Making Pay-for-Performance Models WorkThe top level has announced that the organization is shifting to a performance-related pay model. What does pay for performance mean? Aren’t we all performing already? Aren’t we getting paid for that? The real answer is probably not.
Organizations are seeking and looking to pay-for-performance models to increase or strengthen the link between rewards and performance outcomes in a manner that makes good economic sense and rewards those who help the organization excel. Performance compensation plans can allow an organization to base pay on the achievement of certain improvements in corporate performance as well as overall employee effectiveness.
What’s Challenging About Pay-for-Performance Models?Performance-related pay models have their supporters and detractors. The detractors state that more pay-for-performance models have been attempted and failed than have ever succeeded. Many, including Dan Pink, notable author and business consultant, go as far as to state that pay-for-performance models just don’t work. Dan states that performance compensation plans actually hurt performance for most tasks and that for tasks requiring creativity and unknown solutions (basically knowledge work), performance actually decreases with traditional carrot and stick management. Since this writing supports pay-for-performance as a viable solution, I’m going to throw you completely off for a minute by saying that I agree with Dan in part. I think that when performance related pay models become task-oriented they have the highest probability of failing.
How to Structure Performance-Based Pay So It WorksThese models are most effective when the goals and performance measures are related to the overall enterprise goals and expected performance and to outcomes versus tasks. This is the part that is not easy for most organizations and the part where most failed pay-for-performance models completely missed the boat. This is the nexus – the place where human behavioral science and business meet. Making this work involves providing clearly articulated goals, a sense of purpose, and increased individual, group, and overall enterprise accountability.
Achieving complete organizational alignment – mission, goals, objectives, performance, and pay – is much easier to talk – or write – about it than to do. This type of alignment takes commitment because it means starting from the highest aspiration for your organization and working your way down to identifying and inspiring the smallest outcome and/or behavior that will get you there. Organizations must ask themselves, “What is it that we really, really, want to be? How do we get to be that? What will we need to do? Who will we need to do it? And, how will they do it?” It is that final question – “How will they do it?”- that becomes the basis for managing, measuring, and compensating your people for performance.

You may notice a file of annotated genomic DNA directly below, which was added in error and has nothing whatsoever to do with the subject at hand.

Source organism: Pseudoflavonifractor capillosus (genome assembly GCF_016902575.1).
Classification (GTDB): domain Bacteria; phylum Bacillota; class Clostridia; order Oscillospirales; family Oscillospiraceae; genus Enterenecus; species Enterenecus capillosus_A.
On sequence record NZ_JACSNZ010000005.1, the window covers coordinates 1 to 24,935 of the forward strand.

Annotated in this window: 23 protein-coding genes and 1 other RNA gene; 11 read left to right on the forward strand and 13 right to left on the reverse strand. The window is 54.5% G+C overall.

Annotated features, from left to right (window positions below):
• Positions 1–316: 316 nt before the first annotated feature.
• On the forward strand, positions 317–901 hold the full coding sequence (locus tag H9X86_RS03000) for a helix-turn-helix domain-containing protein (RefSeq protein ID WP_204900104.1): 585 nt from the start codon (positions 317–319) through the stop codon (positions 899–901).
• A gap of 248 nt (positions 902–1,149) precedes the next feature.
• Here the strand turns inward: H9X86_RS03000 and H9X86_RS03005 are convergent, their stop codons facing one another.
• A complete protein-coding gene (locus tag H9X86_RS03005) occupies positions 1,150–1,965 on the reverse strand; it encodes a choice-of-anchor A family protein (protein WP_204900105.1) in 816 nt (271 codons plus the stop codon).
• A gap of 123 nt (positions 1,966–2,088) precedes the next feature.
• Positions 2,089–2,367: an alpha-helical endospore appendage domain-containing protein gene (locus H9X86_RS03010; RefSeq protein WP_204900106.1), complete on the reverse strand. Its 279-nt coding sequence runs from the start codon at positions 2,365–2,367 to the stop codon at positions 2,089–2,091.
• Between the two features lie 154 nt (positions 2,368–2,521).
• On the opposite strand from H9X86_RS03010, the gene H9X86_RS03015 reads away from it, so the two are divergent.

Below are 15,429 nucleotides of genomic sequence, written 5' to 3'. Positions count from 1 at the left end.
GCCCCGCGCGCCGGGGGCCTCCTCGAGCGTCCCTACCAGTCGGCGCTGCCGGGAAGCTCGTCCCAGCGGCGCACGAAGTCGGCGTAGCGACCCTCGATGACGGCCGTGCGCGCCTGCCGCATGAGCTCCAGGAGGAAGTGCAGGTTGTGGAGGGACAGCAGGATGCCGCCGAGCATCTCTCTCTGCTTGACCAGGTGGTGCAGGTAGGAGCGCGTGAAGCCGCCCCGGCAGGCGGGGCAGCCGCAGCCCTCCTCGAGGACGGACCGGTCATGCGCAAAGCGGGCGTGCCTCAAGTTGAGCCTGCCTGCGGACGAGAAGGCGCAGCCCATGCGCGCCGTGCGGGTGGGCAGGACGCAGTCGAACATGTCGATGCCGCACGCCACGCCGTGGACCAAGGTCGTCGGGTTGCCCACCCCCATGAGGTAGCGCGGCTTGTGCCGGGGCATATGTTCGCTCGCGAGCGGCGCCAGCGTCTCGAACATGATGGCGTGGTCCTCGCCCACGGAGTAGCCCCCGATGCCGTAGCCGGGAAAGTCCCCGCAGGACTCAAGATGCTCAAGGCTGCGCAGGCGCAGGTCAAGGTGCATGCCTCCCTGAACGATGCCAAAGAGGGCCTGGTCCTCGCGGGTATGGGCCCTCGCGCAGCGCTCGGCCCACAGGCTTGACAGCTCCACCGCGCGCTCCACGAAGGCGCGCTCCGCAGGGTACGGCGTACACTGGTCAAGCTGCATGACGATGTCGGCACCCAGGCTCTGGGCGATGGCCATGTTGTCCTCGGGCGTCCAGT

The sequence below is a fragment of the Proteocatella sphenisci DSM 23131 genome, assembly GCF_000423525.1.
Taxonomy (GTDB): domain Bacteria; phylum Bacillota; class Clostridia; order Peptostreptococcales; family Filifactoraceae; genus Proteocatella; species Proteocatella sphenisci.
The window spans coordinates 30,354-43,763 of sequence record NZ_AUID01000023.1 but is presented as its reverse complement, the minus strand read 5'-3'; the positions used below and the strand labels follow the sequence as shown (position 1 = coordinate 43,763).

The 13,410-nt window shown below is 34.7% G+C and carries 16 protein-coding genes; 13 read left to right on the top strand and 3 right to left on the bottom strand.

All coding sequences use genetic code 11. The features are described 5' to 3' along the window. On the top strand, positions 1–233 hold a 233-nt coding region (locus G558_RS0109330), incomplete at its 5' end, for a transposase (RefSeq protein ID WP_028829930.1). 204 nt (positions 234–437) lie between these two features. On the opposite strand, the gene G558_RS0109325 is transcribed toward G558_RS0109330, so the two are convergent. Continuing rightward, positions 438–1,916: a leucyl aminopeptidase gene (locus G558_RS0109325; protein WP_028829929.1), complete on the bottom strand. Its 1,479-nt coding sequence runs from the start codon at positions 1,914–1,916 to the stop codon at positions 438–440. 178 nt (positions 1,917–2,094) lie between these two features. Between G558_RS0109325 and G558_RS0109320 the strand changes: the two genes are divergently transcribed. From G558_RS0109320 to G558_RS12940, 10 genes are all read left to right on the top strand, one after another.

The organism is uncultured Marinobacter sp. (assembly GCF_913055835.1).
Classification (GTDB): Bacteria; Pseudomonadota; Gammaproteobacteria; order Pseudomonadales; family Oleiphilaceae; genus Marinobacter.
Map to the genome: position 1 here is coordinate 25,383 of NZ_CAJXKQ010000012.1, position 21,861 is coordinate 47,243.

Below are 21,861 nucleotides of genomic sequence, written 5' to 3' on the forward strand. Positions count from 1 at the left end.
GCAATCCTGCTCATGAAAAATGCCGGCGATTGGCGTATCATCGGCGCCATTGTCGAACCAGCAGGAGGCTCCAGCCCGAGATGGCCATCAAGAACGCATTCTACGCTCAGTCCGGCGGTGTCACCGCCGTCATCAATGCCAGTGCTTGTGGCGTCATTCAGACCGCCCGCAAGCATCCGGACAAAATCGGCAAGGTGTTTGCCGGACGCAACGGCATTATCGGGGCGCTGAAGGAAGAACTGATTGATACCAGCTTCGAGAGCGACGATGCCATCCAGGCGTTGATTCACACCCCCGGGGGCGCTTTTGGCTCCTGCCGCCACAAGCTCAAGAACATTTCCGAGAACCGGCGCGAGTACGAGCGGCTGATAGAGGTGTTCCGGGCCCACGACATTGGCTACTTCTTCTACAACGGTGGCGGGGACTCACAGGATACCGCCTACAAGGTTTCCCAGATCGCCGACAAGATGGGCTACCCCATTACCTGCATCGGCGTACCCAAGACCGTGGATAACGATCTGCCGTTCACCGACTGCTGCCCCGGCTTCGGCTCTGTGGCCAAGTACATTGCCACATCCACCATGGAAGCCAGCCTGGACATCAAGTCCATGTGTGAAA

Helpful Guidance from the Expectancy TheoryToday’s pay-for-performance models are essentially a reiteration and application of Victor Vroom’s expectancy theory (1964) on motivation and management, in fewer words, of course. An understanding of expectancy theory is important as organizations begin to determine what it is that they are to tie compensation to. As stated earlier, I believe linking to tasks is a non-thinking, guaranteed-to-fail approach. Vroom states that individuals have different sets of goals and can be motivated if they believe that:
- There is a positive correlation between efforts and performance.
- Favorable performance will result in a desirable reward.
- The reward will satisfy an important need.
- The desire to satisfy the need is strong enough to make the effort worthwhile.
To get to the level of motivation Vroom describes requires an in-depth examination of each component and performance outcome needed to achieve the organization’s aspired level of performance. This is why an approach to pay-for-performance that focuses on outcomes is far superior to tasks.
Individuals have a need to feel trusted and valued for the outcomes they achieve that go beyond the tasks that comprise the achievement and that desire can be leveraged to improve performance exponentially. In this approach, a receptionist is valued not because he answers the phone but because he serves as a resource for information, provides an extraordinary level of customer service, and quite often as the first voice and impression of the organization serves as a determinant as to whether someone may or may not become a customer of that organization. Does it matter that in the past year, he fielded 40,000 calls, if the outcomes didn’t result in higher positive customer experience ratings? Of course, it matters! That is the simplest example of how making a successful link between pay and performance must incorporate measures that clearly distinguish between ordinary and extraordinary performance.
Vivian L. Mora, SPHR
Mora&Associates HR Search and Consulting
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